by Rafael R. Ioris.
One of the most important innovations in modern thinking is the notion of linear history. Breaking with the logic present in the greco-roman and medieval conception of time, the Enlightenment insists that history is guided by a series of transformations that unravel like an arrow across time.
With this, we abandoned a more intuitive vision of circularity, such as that present in nature, and began to accept the idea of an inescapable, linear progression. In an ironic and possibly tragic manner, the recent events unfolding in our country seem to follow more classical logic than modern, as it appears that we are trapped in a political cycle that we have to painfully repeat every few decades.
It is nearly impossible to not see strong reverberations from 1964 in our current crisis, which began around 2014. It was then when, right after the second round of the presidential elections, opposition candidate Aécio Neves refused to accept his electoral defeat – despite having agreed to participate in the process – in a gesture that was clearly Coup-related. His behavior reminds one of Coup architect Carlos Lacerda’s words on Getulio Vargas, “he can’t be a candidate. If he is, he can’t be elected. If elected, he can’t take office. If he takes office, he can’t govern.”
Although Lacerda said this in the 1950s, the expression distinctly exemplifies the logic that went on to guide the self-proclaimed Brazilian liberals, who supported the military intervention in 1964. In the same manner as his nominally liberal predecessors, Aécio Neves refused to accept the results of a democratic process, boycotted the government in Congress, called his predominantly middle class, urban electorate to the streets to demand the President’s resignation, and pushed for her removal through an impeachment process.
The events are well known and therefore it is not necessary to go into detail about them here. It is enough to emphasize the central characteristic, which was the refusal to accept the majority of the population’s will expressed through means of the popular vote. It echoed similar attitudes that were adopted when, during the first and very important process of formal democracy deepening took place in our country (from 1945-1964), our liberals (who are, in fact, conservative and elitist), only accepted the population’s democratic expression when it served their interests.
Both Lacerda and Aécio Neves refused to accept that the governments of their times, whether Vargas in 1954, Goulart in the early 1960s, or Rousseff more recently, could be in synch with the wishes of the majority of the population. We remember that although his government was immersed in one of the main economic and political crisis in the history of the nation, Goulart continued to be an extremely popular president, having received three times more votes in the plebiscite which returned the nation to presidentialism in 1963 than he did for Vice-President in 1960. In the same manner, his party, the PTB, nearly doubled its presence in Congress in the 1962 elections expressing the support for his reforms by growing segments of the population.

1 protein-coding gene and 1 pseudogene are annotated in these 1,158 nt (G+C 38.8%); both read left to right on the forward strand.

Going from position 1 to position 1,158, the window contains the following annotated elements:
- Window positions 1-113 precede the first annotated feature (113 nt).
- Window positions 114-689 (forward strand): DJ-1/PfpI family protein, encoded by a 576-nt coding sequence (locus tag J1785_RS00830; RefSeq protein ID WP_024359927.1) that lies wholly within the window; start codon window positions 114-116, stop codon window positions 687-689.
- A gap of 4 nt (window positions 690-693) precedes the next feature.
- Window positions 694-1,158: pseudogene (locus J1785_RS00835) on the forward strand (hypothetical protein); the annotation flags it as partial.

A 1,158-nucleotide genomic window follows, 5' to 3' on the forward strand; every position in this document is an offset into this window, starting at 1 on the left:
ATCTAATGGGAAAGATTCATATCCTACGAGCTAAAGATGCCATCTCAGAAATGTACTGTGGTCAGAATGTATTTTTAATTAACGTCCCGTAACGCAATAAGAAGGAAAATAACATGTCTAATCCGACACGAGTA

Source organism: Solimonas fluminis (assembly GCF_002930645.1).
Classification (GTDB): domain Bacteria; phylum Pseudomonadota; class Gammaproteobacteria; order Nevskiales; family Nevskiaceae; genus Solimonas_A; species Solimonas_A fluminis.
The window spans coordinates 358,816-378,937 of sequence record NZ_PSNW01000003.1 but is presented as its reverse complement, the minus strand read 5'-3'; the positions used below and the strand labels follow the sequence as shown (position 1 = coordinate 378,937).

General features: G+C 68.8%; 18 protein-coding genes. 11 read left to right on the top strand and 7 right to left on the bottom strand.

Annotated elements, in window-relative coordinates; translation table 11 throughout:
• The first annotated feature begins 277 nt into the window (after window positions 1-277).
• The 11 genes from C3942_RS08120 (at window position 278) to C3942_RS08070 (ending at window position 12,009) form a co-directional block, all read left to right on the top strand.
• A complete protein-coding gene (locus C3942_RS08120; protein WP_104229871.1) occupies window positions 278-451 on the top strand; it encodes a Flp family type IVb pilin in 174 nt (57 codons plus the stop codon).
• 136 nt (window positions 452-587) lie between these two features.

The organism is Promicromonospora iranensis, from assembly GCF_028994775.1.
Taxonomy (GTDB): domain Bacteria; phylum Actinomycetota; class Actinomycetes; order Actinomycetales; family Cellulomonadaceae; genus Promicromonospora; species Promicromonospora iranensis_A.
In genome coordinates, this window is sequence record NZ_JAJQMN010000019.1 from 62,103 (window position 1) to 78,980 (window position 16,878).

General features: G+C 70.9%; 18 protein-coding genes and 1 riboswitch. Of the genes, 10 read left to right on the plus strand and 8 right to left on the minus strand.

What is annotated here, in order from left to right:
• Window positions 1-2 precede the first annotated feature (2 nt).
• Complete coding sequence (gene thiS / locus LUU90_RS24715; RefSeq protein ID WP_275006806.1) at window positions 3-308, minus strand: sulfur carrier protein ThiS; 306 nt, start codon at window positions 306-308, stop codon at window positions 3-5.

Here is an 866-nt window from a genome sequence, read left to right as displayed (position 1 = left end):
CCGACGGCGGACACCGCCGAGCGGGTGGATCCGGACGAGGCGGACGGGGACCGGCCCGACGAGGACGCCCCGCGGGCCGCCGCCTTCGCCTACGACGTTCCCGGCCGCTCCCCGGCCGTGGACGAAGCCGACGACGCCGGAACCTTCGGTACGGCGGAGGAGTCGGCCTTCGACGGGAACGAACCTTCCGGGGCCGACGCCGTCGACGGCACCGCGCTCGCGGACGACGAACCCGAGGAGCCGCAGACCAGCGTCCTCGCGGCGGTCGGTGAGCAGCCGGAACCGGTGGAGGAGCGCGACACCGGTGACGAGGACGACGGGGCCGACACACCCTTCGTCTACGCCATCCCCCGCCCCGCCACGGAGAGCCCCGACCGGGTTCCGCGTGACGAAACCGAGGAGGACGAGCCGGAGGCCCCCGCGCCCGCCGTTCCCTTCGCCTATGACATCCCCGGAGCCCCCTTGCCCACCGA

The fear of and refusal to accept democratic rule is, therefore, a recurrent tradition among Brazilian liberals, even if the ways that they manifest this vary, ranging from military operations to promoting misinformation, rumors and hysteria through the corporate media. This occurred as much in the early 1960s, as demonstrated by Lacerda’s actions, as in the end of the 1980s with the media terror campaign against Lula, and more recently with the widespread media red-baiting of the PT party.
One great recent innovation is the use of the eminently liberal formal apparatus of the rule of law to impede the proper functioning of democracy, which also has a classical liberal nature. The clearest manifestation of this process has been the subversion of accusatory logic to abandon the presumption of innocent until proven guilty in cases of alleged involvement in illicit acts.
This clearly revisionist and inverted rationale of the humanistic logic rooted in modern liberal thinking, is now paradoxically exercised by agents who act in defense of the liberal state and apply it to remove widely popular politicians, like Lula, from the Democratic game. This subverts the essence of the liberal tradition in favor of the oligarchic interests that are engrained in these so-called tropical liberals.
Classical liberalism presupposes freedom and equal opportunity for participation in the economic market and political arena. Contrivances that impede this democratic exercise, even if cloaked in a formal legal facade or emotional self righteousness, strongly contradict the logic of modern liberalism. Since a great part of our political trajectory is more circular than linear, shouldn’t our liberals admit, once and for all, who they really are? Are they liberals or merely anti-democratic, pre-modern defenders of the law of the strongest?
This article originally appeared in the Brazilian magazine Cult, and was translated and reprinted with their permission and permission from the author. It can be read in its original form here.
Rafael Ioris is Associate Professor or Latin American History at the University of Denver, and author of Transforming Brazil: A History of National Development in the Postwar Era (Routledge, 2014).
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